You’d be hard pressed to find another documentary filmmaker much like Agnès Varda out there today. But at 90 years old, she still manages to remain every bit as unstoppable as ever, now with Faces Places – her first film to be nominated for the Oscar for Best Documentary Feature. Collaborating with mural artist JR, Varda’s Faces Places is a film that is built upon seeing the beauty in the small facets of ordinary life, showing itself to be starting out from a friendship that takes the two of them moving from one place to another, seeing new faces along the way, and even musing about what to do with their life at the very moment. In watching a film like Faces Places you see that all of this is happening right in front of your eyes, as if you are together with Varda and JR – and within that very moment, it just feels so invigorating. But in looking back at Varda’s own life achievements in Faces Places as someone who’s far beyond seventy years younger than she is, I sit here wondering what I have left with my own life the way it is, remaining an introvert who plans without executing – perhaps this film may have provided a wake-up call I may have needed for so long already.
This film is just about something we believe to be so simple in life, Agnès Varda and mural artist JR are travelling through many different places in rural France – forming new memories of their own travels in the forms of photographs and murals. But in the simplicity of an idea like that, you also have Agnès Varda reminiscing about what her life has brought her to, having made a name for herself as the grandmother of the French New Wave, now as she enters her nineties, together with JR to guide her through this journey all throughout France looking back at everything that brought her to this point of her life and the thought comes forth about what will be set to come the moment her time has come. From watching Faces Places, I thought to myself about what it must be like to be in the presence of Varda. She continuously shows herself to be an all-around welcoming presence, if anything ever sets the mood better for watching Faces Places.
In looking back at the memories that keep Varda’s life moving the way it does, those of us who have followed so closely with her own career come back to see how those moments have defined herself just as they have left an impact on numerous others. In her travels with JR, she reflects upon her career and the many people she has impacted, but at this point of her life we find that everything is only starting to fade away from her. But in a companion like JR, we feel that those memories are being revitalized as the two of them travel together through France for he presents himself a more energetic companion, while collecting pictures in order to form new memories. Of course you see right here a perfect reformation of that legacy to which Varda had made for herself, but knowing what she stood for compared to her contemporaries, and how she in turn has influenced their creations, we also get a taste of how she is still inspired by the stories of ordinary life – akin to the many memories we like to form with every moment that we live, because we know it as being significant in some sense.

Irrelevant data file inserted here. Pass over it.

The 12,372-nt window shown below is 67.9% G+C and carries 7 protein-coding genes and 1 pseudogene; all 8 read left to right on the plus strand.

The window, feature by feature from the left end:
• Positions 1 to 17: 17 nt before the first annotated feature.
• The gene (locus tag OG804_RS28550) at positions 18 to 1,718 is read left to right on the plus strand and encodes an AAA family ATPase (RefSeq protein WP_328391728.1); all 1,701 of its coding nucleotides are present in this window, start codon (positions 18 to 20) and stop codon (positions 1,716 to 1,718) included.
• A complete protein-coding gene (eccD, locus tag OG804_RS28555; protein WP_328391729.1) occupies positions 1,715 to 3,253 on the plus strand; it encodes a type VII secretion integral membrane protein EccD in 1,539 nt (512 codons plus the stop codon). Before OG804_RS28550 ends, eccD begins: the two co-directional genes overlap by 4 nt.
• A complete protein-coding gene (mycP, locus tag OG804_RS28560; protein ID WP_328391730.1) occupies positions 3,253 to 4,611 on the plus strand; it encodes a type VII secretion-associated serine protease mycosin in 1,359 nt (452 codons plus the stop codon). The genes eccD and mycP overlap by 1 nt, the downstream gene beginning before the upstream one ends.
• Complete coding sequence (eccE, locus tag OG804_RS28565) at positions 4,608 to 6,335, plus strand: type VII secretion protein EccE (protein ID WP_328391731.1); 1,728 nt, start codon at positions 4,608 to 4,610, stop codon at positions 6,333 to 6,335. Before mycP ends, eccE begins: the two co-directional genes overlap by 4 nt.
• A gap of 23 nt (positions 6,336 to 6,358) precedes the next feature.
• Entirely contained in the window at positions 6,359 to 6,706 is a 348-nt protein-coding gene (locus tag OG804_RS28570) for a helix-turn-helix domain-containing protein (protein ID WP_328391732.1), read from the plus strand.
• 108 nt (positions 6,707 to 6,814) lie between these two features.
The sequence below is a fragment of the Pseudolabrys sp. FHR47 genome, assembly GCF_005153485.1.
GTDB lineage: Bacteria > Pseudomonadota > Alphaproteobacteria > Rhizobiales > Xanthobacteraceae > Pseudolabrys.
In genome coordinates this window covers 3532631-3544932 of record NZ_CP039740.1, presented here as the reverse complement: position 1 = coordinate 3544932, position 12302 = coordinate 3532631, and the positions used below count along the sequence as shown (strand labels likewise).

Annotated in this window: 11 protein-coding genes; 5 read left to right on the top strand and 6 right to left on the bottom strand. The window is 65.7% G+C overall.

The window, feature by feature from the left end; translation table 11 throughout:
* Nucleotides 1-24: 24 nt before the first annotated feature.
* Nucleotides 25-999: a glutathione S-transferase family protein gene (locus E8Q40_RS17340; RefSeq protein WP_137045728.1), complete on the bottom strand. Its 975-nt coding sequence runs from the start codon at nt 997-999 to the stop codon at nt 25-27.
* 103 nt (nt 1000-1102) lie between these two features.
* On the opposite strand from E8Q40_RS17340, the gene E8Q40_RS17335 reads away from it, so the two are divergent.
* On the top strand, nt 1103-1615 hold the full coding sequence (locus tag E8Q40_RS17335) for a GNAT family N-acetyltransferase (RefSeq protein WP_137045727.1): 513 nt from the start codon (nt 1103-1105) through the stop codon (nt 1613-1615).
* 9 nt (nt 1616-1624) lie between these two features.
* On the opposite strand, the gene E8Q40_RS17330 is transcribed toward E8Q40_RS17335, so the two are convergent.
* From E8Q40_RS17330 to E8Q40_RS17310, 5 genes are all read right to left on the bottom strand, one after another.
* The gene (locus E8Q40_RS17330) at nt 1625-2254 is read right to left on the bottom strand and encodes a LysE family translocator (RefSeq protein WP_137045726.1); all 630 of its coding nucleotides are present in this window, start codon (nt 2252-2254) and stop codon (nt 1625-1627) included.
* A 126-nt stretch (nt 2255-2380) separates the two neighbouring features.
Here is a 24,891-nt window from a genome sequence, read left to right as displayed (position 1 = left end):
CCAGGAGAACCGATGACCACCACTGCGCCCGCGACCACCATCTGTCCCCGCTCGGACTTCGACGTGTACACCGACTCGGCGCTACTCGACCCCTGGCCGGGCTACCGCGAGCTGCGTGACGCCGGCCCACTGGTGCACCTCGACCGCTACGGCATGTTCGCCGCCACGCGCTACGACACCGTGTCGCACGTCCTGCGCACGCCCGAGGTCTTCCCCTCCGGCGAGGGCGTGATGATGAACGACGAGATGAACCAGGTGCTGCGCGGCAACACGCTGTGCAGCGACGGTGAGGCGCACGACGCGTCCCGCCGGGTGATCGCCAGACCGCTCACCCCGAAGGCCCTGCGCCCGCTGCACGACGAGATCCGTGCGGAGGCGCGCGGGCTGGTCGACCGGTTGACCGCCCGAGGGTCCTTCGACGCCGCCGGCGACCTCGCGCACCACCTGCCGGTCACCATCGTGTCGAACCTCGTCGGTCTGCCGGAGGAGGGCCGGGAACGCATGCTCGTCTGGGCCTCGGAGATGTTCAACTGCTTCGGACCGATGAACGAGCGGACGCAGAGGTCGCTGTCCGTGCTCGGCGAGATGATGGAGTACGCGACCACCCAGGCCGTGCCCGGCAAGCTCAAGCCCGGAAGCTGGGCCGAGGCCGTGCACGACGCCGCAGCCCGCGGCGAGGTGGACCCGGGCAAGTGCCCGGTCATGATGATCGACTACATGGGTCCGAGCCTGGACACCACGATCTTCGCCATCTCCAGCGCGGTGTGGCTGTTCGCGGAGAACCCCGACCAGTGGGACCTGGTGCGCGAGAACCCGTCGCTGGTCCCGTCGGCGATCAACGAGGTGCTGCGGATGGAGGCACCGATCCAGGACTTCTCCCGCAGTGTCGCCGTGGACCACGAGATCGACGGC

But in one’s own youth, there come those times in which you reflect upon more moments of your own past and how they have defined the way you live now – some of these memories are never the easiest, others are full of pleasantries. All of those new faces that you remember over the years, together with the new places you head in your life, in watching everything unfold as it does in Faces Places, I was struck by how much Varda still hangs onto what may seem up close to be the smallest moments of her own life, as formed by the many people whom she meets together with JR. For as much as this film may seem like it meanders through these facets of everyday life, it is still touching to see how she still finds new ways to adventure – for her life may have been one of glory as a prime figure of the French New Wave, but it was never always as easy as we like to believe.
From watching Faces Places you already get a taste of what it feels like to dig up old memories that started small, and try to recreate them in any way possible. Because sometimes embracing the ordinary can also lead to the most extraordinary results – for that’s the way life is. Life is full of joys, many sorrows, but both still play a crucial part in creating the memories that define who we are as people. And sometimes, we just never see it at the very moment until we look back upon them, and how we capture the newer moments that come our way. In Faces Places you already see Agnès Varda providing a guide to how we can find something so much more beautiful in what we see every day, because there’s always room to find more adventures throughout our lives. And we certainly don’t want to waste those moments, because we know for sure that Varda definitely hasn’t – she continued to cherish them.
Watch the trailer right here.
All images via Le Pacte.
Directed by Agnès Varda and JR
Written by Agnès Varda, JR
Featuring Agnès Varda, JR
Release Year: 2017
Running Time: 89 minutes